Stan Collymore calls police over Twitter racist abuse – Mirror Online

Stan Collymore: Police informed of racist Twitter abuse
Stan Collymore: Police informed of racist Twitter abuse

Former England striker Stan Collymore alerted police last night after suffering a torrent of vile racist abuse on Twitter.

Collymore, 42, now a radio pundit, took to his Twitter account after a troll bombarded him with racially offensive words – and said he “should be executed”.

Ex-Liverpool star Collymore then told his followers he had reported the abuse to police in Cannock, Staffordshire.

He wrote: “Appreciate the support from players, fans of all clubs and @kickitout. Currently with @Cannockpolice.”

The Kick It Out campaign, which fights to boot racism out of football, said last night: “Kick It Out has been monitoring the racist tweets directed at Stan Collymore this evening.

“The campaign is reporting these to the authorities.”

The Sunday People columnist, who has 478,000 Twitter followers, remained defiant, adding: “Am I crying? Depressed Suicidal? Not quite. Twitter doors locked, weeding out the trolls.”

Late last night the troll deleted his offensive tweets and appeared to beg for Collymore’s forgiveness.

He said: “Have to admit I went too far. Was just begging for retweets. I do apologise to @stancollymore .. didn’t mean anything by it.

It is not the first time Collymore has been targeted on Twitter.

A law student who sent him a series of racist tweets was spared jail in March last year.

Joshua Cryer admitted using the social networking site to bombard Collymore with abuse in an attempt to “snare a celebrity”, a district judge at Newcastle Magistrates’ Court heard.

He told police he hoped to gain a reaction from Collymore, who campaigns against racism and is a supporter of the Depression Alliance charity.

Cryer claimed his account had been hacked.

He later admitted a charge under section 127 of the Communications Act of sending grossly offensive messages and was ordered to complete a two-year community order with 240 hours unpaid work, and to pay £150 costs to the court.

Stan Collymore calls police over Twitter racist abuse – Mirror Online.

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Who’s policing the police? Why no one tracks police use of deadly force | theGrio

Jonathan Ferrell, Miriam Carey, and Kenneth Chamberlain, Sr. were all innocent victims of police shootings. (File photos)

The family of Miriam Carey, the 34-year-old woman who was shot to death outside the Capitol a few weeks ago, has asked for a federal investigation into her death.

“A lawyer representing Carey’s family has sent a letter to the U.S. Attorney General claiming police violated Carey’s civil rights and used excessive force,” reports a local Stamford, Conn. outlet, where the slain mother was from.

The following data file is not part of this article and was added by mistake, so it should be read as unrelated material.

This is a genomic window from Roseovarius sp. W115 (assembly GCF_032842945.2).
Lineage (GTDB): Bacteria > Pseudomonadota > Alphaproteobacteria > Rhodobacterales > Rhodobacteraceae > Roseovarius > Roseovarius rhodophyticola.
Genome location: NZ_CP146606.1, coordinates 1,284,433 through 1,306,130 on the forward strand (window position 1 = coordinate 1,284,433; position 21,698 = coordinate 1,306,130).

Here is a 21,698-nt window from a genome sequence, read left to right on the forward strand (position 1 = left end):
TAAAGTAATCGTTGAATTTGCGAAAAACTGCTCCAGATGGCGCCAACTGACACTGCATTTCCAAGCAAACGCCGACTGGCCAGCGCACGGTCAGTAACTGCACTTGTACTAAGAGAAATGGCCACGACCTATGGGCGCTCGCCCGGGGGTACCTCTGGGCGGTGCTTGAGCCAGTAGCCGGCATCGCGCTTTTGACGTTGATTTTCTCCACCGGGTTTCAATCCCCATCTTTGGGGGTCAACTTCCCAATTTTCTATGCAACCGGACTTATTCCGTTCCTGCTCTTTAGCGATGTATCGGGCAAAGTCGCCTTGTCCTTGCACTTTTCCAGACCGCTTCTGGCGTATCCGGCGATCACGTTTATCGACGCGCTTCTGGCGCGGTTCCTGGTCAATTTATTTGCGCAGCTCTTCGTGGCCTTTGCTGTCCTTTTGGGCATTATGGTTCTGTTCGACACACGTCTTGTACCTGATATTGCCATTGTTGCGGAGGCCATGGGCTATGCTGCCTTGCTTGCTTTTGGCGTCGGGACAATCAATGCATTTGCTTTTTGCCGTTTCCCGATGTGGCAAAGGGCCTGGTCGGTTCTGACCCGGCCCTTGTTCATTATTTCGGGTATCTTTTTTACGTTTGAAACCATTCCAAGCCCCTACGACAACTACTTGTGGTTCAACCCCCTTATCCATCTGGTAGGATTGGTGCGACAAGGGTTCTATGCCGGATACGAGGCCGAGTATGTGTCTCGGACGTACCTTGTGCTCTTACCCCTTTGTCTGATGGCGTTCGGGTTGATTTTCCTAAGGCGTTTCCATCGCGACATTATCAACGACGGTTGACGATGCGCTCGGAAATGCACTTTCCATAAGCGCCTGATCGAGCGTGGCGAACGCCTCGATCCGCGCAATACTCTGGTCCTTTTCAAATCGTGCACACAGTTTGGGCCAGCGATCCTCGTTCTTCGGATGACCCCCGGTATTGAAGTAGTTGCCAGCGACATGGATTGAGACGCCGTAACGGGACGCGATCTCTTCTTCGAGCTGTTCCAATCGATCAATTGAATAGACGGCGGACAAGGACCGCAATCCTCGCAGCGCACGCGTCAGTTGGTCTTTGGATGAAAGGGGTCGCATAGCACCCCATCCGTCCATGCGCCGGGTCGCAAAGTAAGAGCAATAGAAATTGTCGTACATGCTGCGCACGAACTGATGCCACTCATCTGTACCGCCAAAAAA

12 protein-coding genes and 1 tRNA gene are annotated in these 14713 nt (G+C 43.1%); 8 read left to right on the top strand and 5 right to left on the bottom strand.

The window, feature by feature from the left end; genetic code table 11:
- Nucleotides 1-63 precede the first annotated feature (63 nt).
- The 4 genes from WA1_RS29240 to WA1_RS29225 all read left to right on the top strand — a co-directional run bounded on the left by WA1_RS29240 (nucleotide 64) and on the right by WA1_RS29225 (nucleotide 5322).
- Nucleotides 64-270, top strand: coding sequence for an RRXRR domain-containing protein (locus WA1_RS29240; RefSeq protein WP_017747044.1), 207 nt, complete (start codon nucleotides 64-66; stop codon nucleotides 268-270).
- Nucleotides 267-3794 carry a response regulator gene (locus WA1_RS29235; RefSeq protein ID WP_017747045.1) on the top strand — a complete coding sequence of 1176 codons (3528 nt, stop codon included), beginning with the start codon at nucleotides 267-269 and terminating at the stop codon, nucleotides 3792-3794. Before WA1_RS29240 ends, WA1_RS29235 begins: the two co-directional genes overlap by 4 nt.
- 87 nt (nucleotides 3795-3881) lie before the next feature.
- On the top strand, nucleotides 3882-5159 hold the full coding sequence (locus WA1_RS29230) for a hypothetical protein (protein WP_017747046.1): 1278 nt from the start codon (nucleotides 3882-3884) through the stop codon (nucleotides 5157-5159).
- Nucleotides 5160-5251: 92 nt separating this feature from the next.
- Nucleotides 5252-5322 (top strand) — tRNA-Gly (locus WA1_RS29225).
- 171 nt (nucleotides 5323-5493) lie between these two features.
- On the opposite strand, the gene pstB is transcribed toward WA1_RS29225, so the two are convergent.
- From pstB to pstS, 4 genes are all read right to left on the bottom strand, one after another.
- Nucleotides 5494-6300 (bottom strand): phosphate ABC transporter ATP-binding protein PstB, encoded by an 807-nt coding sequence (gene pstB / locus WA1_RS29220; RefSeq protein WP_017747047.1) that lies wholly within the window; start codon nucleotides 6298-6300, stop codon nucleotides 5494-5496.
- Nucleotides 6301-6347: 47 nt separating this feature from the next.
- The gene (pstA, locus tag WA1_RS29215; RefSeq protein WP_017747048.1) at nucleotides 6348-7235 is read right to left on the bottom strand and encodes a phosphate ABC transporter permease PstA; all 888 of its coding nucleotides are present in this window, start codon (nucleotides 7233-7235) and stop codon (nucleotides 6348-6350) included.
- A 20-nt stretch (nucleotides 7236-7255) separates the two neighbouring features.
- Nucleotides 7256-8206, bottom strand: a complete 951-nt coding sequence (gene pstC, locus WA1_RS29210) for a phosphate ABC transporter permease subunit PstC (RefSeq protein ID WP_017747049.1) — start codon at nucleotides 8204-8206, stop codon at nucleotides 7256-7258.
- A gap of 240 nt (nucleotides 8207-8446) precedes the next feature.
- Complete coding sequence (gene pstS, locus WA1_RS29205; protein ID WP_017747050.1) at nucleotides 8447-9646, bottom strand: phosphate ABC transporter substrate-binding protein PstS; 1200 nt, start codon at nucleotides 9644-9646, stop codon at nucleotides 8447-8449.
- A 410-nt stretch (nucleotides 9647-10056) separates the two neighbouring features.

police-shootings-excessive-force-16xWhen D.C. police killed Carey in October, the country was once again thrown into a conversation around the use of deadly force—especially as Carey’s 14-month-old daughter was in the back seat of the vehicle as police fired on it.

That tragedy is the most recent in a series of high-profile cases in which unarmed black suspects have been killed by authorities under controversial circumstances.

Revisiting tragic incidents

In September, after surviving a car accident, former Florida A&M University football player Jonathan Ferrell was shot 10 times and killed by police in North Carolina while seeking help.

News reports tell of many more stories that ended in similar tragedies, such as those of Ramarley Graham, a teen who was killed in his home after fleeing New York City police officers in 2012, andKenneth Chamberlain, Sr., an elderly Whiten Plains, New York resident who was killed by officers dispatched to his home after his medical alert device went off.

Reynaldo Cuevas is another innocent victim whose life was cut short by a police bullet.

All were shot and killed by police officers through what their surviving loved ones believe was excessive force.

Even with the prevalence of such high-profile cases, there is still surprisingly very little official data available regarding the number of people killed by police every year, or how often the use excessive force was suspected.

Little tracking of excessive force accusations

Despite a provision in the 1994 Crime Control Act requiring the collection of this information and the annual publishing of related findings, the U.S. Department of Justice has only released a few sporadic tracking reports.

The data deficit is due to a lack of cooperation from many of the nation’s 18,000 local police departments and the lack of legislation in states needed to mandate it, experts say. As a result, there are no comprehensive figures on how often deaths like those of Carey, Graham, and Ferrell occur.

“Getting data to track these incidents is critical,” says Loyda Colon, co-director of the Justice Committee, a police watchdog organization based in New York City. “For example, we’ve been talking about the issue of Stop and Frisk for years now. The city only started responding, and the public at large was forced to address it, after data came out that illustrated the scale of the problem. Those numbers hit a nerve. They make it real for people.”

The police officer’s dilemma

Why do officers seem to so frequently engage in such behavior when a potential suspect is black? In response to a similar question, in 2002 psychologists at the University of Colorado at Boulder published The Police Officer’s Dilemmaa look at how racial bias impacts decisions to shoot.

Who’s policing the police? Why no one tracks police use of deadly force | theGrio.

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